Melmoth the Wanderer was first published in 1820 by the Reverend Charles Maturin (1780–1824), a writer and Irish Protestant clergyman. In the Preface to Melmoth, Maturin claims to have written the tale to illustrate a passage of one of his sermons. His chequered literary career included successes such as the play Bertram (1816), and disastrous flops such as Manuel (1817) and Fredolfo (1819); he seems to have died leaving his family unprovided for.
What happens in the novel?
In 1816, John Melmoth discovers the story of an ancestor – the Melmoth of the title – who, having sold his soul to the devil for a 150-year extension of his life, went into a wandering exile, trying, and failing, to find someone wretched enough to change places with him. At one point the younger Melmoth destroys his ancestor’s portrait, only to hear the voice of the doomed soul ringing in his ears.
What is its literary context?
In his Preface, Maturin quotes a friend complaining that the novel contained too much of ‘the revivification of the horrors of Radcliffe–Romance’. Ann Radcliffe (1764–1823) was one of the most famous writers of the literary tradition of the Gothic, in which horrifying tales of the supernatural explore the darker reaches of human character.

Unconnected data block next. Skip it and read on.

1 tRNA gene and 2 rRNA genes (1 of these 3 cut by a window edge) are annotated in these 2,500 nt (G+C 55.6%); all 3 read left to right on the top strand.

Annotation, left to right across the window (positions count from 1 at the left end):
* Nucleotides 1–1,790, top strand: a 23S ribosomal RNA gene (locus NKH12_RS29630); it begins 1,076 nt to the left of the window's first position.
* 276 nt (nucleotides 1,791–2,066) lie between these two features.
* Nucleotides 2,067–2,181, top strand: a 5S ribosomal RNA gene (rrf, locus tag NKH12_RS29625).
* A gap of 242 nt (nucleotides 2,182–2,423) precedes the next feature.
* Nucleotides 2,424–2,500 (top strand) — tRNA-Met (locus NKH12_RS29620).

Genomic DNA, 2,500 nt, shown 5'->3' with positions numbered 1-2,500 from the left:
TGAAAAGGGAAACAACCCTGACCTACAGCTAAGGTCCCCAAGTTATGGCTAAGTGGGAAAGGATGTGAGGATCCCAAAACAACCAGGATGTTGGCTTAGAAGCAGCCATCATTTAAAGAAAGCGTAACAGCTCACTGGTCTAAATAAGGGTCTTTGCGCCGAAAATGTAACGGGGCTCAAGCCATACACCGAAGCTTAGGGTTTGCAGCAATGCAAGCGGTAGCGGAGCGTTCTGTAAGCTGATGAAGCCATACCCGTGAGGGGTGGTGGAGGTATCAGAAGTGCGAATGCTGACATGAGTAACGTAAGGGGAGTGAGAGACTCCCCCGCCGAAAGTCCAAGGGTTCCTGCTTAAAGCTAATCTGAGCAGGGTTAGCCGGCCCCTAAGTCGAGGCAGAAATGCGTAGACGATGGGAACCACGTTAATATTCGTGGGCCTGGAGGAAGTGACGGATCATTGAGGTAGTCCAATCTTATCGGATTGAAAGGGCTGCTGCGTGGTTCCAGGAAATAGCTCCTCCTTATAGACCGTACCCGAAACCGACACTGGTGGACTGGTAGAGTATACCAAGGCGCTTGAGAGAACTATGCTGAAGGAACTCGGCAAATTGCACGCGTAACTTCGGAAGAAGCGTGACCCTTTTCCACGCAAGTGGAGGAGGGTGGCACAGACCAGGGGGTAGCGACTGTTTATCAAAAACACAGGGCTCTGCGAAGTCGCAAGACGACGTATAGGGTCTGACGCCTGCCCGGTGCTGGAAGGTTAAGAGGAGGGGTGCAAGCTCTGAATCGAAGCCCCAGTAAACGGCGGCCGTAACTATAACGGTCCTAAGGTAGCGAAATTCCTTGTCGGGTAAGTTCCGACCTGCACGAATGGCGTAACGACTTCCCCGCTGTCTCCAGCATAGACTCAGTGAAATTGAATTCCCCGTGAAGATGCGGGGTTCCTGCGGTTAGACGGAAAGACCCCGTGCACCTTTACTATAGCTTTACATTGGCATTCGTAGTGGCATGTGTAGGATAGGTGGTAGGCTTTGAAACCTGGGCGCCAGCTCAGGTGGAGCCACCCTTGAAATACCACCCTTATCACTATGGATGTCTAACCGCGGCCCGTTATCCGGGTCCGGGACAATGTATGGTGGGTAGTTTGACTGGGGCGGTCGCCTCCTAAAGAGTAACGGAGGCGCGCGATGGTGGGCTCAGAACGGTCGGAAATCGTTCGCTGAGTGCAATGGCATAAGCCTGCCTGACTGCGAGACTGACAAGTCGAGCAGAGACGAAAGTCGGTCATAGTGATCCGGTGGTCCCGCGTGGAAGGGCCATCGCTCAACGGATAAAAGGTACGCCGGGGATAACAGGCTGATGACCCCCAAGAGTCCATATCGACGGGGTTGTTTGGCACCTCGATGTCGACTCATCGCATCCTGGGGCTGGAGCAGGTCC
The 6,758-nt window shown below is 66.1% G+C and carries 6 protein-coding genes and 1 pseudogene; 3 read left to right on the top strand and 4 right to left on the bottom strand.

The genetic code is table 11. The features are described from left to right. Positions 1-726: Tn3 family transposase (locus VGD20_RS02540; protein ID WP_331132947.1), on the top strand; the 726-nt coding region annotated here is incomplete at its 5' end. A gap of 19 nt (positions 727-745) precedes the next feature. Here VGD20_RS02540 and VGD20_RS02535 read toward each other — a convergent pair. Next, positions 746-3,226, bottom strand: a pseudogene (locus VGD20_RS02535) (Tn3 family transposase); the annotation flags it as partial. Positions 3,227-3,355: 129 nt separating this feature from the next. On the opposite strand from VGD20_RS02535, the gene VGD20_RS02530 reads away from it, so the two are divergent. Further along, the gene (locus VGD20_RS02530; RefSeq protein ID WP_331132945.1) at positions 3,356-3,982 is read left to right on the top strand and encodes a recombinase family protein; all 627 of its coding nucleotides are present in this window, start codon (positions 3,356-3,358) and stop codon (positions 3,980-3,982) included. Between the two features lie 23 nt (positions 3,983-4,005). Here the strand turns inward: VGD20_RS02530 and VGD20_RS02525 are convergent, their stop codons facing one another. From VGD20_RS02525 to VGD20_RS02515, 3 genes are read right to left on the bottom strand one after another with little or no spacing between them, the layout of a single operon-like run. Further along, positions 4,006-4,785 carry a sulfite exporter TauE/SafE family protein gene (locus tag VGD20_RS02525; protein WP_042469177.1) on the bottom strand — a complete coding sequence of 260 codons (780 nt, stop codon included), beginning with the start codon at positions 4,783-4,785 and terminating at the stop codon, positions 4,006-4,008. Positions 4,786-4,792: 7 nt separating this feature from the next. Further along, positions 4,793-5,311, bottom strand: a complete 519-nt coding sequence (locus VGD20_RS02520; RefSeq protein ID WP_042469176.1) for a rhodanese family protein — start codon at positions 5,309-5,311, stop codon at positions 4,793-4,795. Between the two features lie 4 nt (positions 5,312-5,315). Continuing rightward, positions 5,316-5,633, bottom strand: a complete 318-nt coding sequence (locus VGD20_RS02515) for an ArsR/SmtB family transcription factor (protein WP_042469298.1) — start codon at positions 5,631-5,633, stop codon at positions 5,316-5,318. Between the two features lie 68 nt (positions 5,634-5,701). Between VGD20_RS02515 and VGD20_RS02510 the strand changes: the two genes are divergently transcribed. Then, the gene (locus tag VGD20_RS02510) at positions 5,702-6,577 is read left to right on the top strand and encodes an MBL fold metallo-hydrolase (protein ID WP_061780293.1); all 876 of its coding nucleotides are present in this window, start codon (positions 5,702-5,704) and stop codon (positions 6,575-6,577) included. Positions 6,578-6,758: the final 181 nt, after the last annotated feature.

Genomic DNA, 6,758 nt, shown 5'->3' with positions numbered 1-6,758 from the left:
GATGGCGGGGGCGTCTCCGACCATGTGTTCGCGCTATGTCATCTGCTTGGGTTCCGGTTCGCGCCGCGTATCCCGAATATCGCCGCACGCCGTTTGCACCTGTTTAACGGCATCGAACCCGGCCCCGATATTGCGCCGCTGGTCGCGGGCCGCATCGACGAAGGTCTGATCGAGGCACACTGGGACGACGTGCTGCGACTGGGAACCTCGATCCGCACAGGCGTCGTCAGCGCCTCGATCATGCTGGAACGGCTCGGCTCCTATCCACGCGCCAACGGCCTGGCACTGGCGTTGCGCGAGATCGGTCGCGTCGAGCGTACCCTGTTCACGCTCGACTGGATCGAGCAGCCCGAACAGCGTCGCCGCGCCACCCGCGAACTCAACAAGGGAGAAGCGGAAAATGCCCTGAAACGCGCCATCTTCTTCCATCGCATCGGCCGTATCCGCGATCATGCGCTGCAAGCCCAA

How does this relate to Oscar Wilde’s work?
In The Picture of Dorian Gray (1891), Oscar Wilde plays with these Gothic conventions, and there are interesting similarities of plot. Dorian is granted an effective extension of his youth as the portrait locked in his attic takes all his signs of aging; he uses this advantage to pursue a secret life of crime and cruelty, and the book closes with the destruction of man and portrait together.
Maturin was Wilde’s mother’s uncle; she and Wilde helped prepare the biographical material for this edition of the novel. When Wilde went into a kind of exile in Europe after his release from prison in 1897, Wilde went by a pseudonym to avoid negative attention where possible. ‘Sebastian’ was chosen as the Christian name, likely after the martyred saint, a particular artistic icon for homosexual intellectuals of the period. ‘Melmoth’ was chosen as the surname. Perhaps the dire financial straits he was in made it seem especially appropriate; in a letter of 1900, Wilde explained to a confused friend that the name came from
a curious novel by my grand-uncle, Maturin: a novel that was part of the romantic revival of the early century, and though imperfect, a pioneer: it is still read in France and Germany: Bentley republished it some years ago. I laugh at it, but it thrilled Europe, and is played as a play in modern Spain.
The book’s survival in Europe was partly down to the influence of Honoré de Balzac (1799–1850), a French author whom Wilde greatly admired, and read in his last years.